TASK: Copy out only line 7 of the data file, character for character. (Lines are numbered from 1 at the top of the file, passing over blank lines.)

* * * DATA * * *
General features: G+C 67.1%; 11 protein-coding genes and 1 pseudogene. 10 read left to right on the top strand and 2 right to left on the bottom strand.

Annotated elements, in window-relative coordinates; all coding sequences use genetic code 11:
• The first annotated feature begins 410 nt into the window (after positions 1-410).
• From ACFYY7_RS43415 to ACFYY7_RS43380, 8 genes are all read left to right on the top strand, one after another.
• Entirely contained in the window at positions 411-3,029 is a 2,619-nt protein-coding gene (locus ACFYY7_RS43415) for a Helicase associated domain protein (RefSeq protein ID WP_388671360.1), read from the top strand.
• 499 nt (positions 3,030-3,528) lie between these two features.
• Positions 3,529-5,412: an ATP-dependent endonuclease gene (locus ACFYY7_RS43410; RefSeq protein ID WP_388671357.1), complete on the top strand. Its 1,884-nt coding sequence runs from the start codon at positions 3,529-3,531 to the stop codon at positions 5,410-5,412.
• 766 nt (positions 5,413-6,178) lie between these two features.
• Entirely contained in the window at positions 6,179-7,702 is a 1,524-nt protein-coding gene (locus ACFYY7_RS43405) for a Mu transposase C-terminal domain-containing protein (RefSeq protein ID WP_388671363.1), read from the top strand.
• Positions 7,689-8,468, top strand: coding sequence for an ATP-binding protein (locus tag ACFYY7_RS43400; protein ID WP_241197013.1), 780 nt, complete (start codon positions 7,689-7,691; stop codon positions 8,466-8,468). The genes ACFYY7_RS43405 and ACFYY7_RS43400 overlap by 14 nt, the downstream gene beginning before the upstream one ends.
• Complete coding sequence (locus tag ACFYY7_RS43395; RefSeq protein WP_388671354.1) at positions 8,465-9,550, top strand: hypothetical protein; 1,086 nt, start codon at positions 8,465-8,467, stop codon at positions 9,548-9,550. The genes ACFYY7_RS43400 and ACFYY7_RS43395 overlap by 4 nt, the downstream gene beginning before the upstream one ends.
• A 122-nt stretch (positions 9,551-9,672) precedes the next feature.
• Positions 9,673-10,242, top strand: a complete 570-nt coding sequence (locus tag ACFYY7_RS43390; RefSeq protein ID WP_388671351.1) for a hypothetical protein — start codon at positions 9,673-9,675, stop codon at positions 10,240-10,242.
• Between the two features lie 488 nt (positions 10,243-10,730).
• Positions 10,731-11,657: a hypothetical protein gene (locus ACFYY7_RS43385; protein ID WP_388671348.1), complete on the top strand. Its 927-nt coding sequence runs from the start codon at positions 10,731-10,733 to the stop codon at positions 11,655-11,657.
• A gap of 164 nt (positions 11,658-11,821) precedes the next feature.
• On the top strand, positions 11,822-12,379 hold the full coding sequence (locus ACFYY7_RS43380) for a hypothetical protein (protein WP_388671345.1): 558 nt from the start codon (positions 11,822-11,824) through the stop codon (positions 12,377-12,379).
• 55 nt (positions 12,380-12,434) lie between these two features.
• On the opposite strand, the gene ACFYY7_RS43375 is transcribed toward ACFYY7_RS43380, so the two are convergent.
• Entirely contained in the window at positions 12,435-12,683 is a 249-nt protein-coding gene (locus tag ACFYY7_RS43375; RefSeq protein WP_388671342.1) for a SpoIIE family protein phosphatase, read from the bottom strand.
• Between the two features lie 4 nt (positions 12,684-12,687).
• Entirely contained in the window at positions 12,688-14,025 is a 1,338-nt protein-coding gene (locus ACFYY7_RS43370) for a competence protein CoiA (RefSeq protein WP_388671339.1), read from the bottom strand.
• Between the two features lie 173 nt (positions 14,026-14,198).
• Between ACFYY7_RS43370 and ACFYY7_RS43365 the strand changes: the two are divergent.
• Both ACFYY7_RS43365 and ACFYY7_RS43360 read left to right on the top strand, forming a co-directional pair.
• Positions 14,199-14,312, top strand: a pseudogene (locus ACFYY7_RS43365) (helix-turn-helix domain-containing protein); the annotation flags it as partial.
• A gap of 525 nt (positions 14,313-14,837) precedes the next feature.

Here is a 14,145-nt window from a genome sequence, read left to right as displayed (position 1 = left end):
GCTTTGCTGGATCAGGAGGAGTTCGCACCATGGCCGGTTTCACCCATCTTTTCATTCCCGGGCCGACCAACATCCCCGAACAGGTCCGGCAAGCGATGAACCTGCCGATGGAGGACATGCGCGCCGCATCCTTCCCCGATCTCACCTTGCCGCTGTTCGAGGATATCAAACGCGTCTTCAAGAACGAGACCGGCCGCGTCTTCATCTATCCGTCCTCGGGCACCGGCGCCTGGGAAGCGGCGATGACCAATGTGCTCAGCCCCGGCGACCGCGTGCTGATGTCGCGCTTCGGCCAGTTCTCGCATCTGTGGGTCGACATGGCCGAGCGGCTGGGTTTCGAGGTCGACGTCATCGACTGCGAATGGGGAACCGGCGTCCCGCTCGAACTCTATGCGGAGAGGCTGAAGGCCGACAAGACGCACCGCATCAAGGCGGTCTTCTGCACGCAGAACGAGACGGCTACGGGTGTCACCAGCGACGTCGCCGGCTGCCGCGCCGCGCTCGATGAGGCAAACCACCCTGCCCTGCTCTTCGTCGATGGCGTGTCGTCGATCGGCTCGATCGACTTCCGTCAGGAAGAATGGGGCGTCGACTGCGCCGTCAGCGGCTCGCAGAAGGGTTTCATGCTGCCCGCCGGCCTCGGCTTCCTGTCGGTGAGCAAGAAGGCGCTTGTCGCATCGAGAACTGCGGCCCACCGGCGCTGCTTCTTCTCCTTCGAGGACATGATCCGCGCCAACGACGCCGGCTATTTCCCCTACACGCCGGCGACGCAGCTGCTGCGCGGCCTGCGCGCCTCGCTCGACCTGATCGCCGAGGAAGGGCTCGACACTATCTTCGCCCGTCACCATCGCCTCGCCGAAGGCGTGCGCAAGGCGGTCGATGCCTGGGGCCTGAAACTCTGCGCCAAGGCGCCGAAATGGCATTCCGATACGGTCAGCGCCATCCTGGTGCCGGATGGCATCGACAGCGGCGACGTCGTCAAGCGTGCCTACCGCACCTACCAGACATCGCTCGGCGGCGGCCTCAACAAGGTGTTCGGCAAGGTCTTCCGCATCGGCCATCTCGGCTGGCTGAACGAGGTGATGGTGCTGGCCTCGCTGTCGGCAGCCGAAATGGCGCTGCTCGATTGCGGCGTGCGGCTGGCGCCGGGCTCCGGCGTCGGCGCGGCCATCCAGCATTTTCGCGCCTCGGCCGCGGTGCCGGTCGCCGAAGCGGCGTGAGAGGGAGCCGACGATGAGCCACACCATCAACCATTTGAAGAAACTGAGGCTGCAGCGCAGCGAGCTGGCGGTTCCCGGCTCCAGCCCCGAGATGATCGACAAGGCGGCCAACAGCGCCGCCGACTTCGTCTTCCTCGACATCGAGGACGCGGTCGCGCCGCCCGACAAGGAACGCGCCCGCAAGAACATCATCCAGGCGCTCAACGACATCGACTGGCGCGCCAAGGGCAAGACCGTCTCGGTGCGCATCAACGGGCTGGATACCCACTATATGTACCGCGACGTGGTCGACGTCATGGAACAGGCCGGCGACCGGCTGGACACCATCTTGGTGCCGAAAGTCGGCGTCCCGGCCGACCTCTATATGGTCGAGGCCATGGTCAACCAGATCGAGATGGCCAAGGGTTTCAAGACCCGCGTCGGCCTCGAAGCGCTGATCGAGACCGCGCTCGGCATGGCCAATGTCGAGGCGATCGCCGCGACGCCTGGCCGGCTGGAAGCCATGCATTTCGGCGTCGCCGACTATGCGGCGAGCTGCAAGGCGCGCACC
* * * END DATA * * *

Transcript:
• Positions 3,529-5,412: an ATP-dependent endonuclease gene (locus ACFYY7_RS43410; RefSeq protein ID WP_388671357.1), complete on the top strand. Its 1,884-nt coding sequence runs from the start codon at positions 3,529-3,531 to the stop codon at positions 5,410-5,412.